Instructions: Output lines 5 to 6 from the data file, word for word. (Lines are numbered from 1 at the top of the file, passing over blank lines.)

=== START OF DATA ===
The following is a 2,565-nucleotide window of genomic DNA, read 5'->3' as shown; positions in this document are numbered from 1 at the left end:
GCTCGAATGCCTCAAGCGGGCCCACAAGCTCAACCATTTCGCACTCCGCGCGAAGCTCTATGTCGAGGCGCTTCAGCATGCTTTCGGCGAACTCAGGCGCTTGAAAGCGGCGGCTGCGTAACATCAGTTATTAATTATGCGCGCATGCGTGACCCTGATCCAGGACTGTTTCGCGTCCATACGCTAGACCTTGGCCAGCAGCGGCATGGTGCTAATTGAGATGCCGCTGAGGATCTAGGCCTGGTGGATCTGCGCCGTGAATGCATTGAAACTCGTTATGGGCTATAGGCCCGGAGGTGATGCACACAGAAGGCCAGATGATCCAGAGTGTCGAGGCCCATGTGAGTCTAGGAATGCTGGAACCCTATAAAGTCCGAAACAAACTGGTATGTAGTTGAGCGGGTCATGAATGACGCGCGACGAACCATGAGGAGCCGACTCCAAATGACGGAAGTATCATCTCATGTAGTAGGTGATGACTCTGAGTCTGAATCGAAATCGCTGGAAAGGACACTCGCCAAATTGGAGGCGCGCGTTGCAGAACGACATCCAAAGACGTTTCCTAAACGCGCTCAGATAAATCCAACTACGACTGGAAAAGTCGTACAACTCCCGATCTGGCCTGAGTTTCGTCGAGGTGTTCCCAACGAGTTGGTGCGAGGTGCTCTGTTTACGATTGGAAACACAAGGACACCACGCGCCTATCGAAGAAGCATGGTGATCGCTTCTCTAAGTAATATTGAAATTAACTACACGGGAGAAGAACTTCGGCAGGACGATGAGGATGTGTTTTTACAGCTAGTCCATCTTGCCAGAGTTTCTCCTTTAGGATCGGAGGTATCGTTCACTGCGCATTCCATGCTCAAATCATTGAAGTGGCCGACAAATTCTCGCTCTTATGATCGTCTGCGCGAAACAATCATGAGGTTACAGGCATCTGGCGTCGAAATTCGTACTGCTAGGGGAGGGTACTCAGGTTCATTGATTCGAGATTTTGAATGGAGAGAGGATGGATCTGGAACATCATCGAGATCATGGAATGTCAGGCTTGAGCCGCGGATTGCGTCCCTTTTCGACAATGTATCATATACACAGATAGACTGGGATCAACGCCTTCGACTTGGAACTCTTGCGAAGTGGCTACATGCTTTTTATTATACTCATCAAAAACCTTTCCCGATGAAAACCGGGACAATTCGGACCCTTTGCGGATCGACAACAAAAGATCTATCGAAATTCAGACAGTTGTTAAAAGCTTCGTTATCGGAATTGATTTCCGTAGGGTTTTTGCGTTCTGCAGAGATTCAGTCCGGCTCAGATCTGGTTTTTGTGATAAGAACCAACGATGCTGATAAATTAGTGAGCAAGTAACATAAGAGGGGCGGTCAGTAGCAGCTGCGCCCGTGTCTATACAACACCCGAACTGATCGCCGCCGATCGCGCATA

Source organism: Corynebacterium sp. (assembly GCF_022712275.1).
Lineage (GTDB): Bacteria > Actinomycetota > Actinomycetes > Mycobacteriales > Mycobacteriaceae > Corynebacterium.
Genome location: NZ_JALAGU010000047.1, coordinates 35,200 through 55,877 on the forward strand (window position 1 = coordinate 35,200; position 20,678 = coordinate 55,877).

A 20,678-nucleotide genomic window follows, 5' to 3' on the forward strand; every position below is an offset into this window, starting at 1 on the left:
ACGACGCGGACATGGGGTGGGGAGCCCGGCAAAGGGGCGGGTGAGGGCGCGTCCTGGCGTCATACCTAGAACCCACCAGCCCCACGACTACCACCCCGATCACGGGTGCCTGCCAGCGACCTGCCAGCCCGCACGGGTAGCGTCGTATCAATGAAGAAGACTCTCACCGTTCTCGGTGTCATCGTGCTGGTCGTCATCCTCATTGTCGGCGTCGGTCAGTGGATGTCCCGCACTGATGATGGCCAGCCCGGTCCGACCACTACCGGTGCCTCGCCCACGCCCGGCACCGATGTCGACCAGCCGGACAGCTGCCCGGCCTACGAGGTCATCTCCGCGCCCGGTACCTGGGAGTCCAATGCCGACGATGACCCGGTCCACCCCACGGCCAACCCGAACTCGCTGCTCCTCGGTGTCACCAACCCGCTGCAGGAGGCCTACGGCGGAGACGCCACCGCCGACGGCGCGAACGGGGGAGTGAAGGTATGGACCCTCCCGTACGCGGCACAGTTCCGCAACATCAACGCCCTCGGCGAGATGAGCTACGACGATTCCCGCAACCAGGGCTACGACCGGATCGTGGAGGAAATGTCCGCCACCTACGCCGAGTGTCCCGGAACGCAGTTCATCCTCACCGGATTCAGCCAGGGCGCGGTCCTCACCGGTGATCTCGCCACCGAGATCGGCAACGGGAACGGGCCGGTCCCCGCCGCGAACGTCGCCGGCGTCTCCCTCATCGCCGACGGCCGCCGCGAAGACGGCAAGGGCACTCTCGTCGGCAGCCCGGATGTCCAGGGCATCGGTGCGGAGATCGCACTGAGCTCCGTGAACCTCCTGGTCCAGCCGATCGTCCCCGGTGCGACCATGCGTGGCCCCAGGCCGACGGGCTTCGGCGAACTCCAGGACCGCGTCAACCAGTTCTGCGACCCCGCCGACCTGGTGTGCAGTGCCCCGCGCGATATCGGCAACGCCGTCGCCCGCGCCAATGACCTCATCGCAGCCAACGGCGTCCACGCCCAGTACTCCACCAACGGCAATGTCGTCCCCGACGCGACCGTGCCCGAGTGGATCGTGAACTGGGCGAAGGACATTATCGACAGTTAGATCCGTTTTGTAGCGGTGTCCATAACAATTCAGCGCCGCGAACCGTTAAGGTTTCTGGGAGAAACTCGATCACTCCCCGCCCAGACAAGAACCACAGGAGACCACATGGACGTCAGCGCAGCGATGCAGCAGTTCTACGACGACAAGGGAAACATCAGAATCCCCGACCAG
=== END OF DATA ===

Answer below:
Genome location: NZ_JALAGU010000047.1, coordinates 35,200 through 55,877 on the forward strand (window position 1 = coordinate 35,200; position 20,678 = coordinate 55,877).

A 20,678-nucleotide genomic window follows, 5' to 3' on the forward strand; every position below is an offset into this window, starting at 1 on the left: